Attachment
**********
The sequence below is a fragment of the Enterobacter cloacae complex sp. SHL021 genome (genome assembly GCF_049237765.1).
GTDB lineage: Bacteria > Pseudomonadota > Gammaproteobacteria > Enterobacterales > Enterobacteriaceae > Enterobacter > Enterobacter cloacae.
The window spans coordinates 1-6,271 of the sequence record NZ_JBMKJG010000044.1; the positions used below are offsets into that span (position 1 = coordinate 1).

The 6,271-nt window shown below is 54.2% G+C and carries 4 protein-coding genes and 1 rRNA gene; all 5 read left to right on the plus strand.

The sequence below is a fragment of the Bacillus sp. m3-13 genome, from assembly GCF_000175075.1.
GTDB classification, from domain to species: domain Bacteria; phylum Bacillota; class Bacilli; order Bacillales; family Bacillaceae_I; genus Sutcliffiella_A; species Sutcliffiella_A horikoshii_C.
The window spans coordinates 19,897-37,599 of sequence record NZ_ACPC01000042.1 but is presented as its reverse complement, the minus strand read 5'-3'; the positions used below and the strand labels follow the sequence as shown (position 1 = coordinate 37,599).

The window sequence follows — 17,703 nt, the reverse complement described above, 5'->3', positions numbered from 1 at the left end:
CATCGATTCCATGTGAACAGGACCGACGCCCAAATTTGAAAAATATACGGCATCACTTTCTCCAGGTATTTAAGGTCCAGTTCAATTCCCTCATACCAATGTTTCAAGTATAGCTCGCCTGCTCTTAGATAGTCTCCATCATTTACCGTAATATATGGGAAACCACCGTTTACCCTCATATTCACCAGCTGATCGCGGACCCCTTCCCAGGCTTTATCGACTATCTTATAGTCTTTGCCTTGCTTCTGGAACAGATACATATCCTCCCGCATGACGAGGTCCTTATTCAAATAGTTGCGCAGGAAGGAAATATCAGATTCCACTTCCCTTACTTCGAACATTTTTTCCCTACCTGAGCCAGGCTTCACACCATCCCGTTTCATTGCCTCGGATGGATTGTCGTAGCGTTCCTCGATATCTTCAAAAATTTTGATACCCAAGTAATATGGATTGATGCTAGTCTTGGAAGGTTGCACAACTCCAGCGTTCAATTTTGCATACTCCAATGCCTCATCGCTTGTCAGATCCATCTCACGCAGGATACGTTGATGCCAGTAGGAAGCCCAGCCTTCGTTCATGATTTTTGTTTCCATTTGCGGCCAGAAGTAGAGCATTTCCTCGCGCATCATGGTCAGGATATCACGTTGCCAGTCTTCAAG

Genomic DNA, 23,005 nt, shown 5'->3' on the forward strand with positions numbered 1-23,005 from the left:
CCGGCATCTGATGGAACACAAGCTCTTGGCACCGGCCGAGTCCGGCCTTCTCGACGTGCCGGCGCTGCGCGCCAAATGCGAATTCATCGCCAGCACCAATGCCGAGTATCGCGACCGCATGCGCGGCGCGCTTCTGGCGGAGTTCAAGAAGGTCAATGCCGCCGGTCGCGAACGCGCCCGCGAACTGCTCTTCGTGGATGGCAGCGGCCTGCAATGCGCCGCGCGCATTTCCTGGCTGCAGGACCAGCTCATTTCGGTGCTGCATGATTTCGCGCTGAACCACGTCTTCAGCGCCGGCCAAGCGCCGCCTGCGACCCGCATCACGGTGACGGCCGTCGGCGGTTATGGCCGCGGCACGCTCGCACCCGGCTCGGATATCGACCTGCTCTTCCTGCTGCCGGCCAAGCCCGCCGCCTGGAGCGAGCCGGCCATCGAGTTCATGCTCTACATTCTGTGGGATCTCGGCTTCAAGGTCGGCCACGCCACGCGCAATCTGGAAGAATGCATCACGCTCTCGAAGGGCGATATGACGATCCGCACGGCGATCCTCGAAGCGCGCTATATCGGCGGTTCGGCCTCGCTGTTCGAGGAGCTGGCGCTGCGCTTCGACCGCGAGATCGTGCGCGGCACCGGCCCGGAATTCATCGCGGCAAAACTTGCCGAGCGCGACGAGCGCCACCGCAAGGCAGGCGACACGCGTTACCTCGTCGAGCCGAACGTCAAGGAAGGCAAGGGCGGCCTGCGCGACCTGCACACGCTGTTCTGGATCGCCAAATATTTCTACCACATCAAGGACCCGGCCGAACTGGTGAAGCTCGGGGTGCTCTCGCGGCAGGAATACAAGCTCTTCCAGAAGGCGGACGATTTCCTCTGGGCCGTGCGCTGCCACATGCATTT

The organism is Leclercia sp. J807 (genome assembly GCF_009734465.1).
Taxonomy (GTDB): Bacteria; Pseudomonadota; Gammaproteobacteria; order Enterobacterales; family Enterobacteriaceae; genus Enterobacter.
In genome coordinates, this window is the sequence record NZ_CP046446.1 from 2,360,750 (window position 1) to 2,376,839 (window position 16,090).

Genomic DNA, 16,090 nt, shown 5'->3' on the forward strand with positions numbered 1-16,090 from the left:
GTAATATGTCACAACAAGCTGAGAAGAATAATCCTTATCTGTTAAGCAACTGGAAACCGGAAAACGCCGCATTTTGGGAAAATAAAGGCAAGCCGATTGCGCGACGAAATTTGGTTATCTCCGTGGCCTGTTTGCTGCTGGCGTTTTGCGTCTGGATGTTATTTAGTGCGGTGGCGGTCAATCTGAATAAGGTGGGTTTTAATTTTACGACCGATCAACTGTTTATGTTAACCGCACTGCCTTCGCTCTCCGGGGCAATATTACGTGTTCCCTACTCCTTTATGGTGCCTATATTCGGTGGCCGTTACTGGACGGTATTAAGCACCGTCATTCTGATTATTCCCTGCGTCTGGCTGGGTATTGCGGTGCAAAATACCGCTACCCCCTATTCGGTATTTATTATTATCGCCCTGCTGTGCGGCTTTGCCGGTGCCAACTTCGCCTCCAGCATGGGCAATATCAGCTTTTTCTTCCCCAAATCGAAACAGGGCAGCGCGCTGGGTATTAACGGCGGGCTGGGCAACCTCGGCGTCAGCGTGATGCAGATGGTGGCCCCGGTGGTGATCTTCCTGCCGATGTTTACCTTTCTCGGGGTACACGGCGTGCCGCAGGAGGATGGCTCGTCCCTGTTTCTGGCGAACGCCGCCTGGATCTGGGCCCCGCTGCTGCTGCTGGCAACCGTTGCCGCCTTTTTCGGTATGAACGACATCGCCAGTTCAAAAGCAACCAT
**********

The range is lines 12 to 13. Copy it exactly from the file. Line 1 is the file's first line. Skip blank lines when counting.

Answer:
The organism is Leclercia sp. J807 (genome assembly GCF_009734465.1).
Taxonomy (GTDB): Bacteria; Pseudomonadota; Gammaproteobacteria; order Enterobacterales; family Enterobacteriaceae; genus Enterobacter.